and skill displayed, and the privations endured. Some had costly outfits, yet only found barren deserts; while others, though poorly equipped, discovered magnificent pastoral and agricultural lands, bounteously supplied with lakes and streams. Such are the fortunes of war in the great field of Exploration.
In my last chapter it will be observed that I have ventured to foreshadow the future Exploration of Australia. The included map, prepared by the South Australian Branch of the Geographical Society of Australia, illustrates my object. It will be noted that large areas yet remain unexplored; and I am at present fitting out a Scientific Exploring Expedition, so that these regions may not remain as now―practically "terra incognita." The unmapped districts all lie within the boundaries of Western and South Australia―the greater proportion being in the former. My scheme is fully set forth in Chapter 36.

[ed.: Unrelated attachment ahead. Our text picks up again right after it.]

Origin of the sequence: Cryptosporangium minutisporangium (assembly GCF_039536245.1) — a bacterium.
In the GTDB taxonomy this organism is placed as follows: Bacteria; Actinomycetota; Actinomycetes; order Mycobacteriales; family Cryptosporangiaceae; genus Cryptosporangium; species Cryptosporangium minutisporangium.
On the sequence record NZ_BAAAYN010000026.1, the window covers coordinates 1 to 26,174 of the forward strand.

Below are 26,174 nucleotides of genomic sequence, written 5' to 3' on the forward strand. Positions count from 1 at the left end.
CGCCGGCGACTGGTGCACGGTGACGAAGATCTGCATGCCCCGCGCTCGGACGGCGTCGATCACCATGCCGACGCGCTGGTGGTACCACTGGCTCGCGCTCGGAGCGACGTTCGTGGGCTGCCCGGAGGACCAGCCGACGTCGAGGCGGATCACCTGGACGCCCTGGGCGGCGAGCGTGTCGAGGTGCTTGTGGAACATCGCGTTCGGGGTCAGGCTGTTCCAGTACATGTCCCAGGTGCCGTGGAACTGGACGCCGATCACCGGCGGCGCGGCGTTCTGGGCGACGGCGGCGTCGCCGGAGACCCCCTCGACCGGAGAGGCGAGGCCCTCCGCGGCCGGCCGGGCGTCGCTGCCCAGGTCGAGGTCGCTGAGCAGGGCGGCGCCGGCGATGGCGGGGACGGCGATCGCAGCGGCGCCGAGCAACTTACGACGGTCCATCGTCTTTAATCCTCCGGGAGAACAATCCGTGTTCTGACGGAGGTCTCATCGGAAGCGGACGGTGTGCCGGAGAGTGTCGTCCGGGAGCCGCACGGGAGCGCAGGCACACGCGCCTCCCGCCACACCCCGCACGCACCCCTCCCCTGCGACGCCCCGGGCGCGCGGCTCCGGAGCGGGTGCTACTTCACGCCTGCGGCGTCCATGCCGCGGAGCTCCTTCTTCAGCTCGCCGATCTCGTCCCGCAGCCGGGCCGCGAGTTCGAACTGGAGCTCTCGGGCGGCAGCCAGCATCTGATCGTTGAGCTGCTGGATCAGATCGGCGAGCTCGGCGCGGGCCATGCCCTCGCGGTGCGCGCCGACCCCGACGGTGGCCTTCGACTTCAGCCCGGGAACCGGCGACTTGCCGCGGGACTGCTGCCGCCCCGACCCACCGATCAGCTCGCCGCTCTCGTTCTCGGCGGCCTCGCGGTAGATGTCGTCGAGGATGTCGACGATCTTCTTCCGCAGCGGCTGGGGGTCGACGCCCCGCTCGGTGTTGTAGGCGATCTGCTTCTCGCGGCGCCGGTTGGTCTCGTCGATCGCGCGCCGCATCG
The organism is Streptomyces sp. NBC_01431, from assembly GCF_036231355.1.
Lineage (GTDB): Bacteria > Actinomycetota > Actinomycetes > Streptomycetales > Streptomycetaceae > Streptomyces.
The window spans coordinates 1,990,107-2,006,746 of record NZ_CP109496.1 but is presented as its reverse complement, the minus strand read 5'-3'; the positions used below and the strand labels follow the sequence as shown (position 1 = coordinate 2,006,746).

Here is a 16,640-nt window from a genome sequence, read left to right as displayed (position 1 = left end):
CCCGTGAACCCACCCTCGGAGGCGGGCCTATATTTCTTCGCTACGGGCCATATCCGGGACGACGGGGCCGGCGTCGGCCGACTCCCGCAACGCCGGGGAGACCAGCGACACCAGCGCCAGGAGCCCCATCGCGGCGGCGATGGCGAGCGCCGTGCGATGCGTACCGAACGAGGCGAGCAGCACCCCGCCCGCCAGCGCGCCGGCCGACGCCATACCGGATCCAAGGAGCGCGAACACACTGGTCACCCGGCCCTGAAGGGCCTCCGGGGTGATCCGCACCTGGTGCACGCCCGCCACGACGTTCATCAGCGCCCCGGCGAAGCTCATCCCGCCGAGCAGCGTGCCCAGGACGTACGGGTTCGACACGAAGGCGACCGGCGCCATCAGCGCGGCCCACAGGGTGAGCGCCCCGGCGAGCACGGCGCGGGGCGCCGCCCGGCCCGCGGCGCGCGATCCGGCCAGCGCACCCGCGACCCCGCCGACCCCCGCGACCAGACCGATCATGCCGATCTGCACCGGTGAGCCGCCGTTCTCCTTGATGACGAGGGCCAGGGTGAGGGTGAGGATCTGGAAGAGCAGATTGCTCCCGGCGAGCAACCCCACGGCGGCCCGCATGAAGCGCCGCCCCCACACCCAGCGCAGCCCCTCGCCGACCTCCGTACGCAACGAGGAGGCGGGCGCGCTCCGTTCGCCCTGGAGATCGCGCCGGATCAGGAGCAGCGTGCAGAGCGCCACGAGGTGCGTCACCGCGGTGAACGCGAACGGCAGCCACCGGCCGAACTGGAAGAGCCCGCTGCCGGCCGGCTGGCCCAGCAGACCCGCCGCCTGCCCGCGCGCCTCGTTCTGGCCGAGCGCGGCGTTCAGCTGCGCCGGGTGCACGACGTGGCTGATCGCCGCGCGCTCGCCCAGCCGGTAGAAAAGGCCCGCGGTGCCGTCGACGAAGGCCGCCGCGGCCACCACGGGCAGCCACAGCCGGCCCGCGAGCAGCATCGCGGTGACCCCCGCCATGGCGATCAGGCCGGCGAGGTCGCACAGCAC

Trusting that my design will meet with success, and that this record of the achievements of Australian Explorers will merit a measure of approval, I send forth this Volume.
It goes without saying, that I am, in some degree, indebted to previous writers on the same subject. Chiefly, however, I have gleaned my matter from the original journals of the Explorers; but to those authors from whom I have borrowed information, I hereby tender my acknowledgments, my apologies, and my thanks.
Albert F. Calvert.
Royston, Eton Avenue,
London, June, 1896.